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Verses 10-13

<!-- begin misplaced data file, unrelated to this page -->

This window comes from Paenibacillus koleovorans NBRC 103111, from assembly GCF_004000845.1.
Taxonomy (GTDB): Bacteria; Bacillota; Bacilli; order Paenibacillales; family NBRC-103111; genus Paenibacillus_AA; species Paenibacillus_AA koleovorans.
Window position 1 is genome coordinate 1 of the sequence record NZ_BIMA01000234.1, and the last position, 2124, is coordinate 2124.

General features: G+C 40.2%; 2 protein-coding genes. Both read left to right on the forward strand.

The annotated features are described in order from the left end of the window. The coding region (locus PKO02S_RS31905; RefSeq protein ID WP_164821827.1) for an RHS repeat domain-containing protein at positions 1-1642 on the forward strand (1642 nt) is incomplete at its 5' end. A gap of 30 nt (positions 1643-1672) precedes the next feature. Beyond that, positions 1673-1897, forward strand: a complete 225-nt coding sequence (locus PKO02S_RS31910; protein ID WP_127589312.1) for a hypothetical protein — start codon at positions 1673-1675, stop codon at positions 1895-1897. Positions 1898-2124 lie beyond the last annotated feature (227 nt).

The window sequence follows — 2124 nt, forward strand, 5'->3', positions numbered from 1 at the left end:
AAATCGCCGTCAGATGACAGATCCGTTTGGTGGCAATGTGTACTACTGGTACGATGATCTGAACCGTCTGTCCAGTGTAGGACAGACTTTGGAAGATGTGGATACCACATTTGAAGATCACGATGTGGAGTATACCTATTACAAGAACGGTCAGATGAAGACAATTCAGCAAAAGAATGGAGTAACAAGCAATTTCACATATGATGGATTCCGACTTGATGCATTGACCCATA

Mark 8:10-13. He entered into a ship, and came into the parts of Dalmanutha Matthew says that, having fed the multitude, he took ship, and came into the coasts of Magdala: but the evangelists may easily be reconciled, by supposing that Dalmanutha was a city and territory within the district of Magdala. The Pharisees came forth and began to question with him The Pharisees, having heard of the second miraculous dinner, and fearing that the whole common people would acknowledge him for the Messiah, resolved to confute his pretensions fully and publicly. For this purpose, they came forth with the Sadducees, (see Matthew 16:1,) who, though the opposites and rivals of the Pharisees in all other matters, joined them in their design of oppressing Jesus, and, along with them, demanded of him a sign from heaven, tempting, that is, trying him. See note on Matthew 16:1. Some think the Jews, “understanding the prophecy, Daniel 7:13, literally, expected the Messiah would make his first public appearance in the clouds of heaven, and take unto himself glory and a temporal kingdom:” and that, therefore, “when the Pharisees desired Jesus to show them a sign from heaven, they certainly meant that he should demonstrate himself to be the Messiah, by coming in a visible and miraculous manner from heaven with great pomp, and by wresting the kingdom out of the hands of the Romans.” These hypocrites craftily feigned an inclination to believe, if he could but give them sufficient evidence of his divine mission. However, their true design was, that by his failing to give the proof which they required, he should expose himself to general blame. And he sighed deeply in his spirit Feeling the bitterest grief on account of the incorrigibleness of their disposition. And said, Why doth this generation seek after a sign When so many signs, so many incontrovertible proofs of my mission from God have been already given, and continue to be given daily? Verily there shall no sign be given None such as they seek; to this generation See note on Matthew 16:3-4. The original expression here, ει δοθησεται σημειον , if a sign shall be given, is an elliptical form of an oath, as is evident from Hebrews 3:11. In ordinary cases, it may be supplied out of the ancient forms of swearing, thus: God do so to me, and more also, if a sign shall be given. But, in the mouth of God, such an oath must be supplied thus: Let me not be true, if they shall enter into my rest; if a sign shall be given, &c. Or, as in Ezekiel 14:16, ζω εγω , ει υιοι , θυγατερες σωθησονται , I live not, if sons or daughters be delivered.

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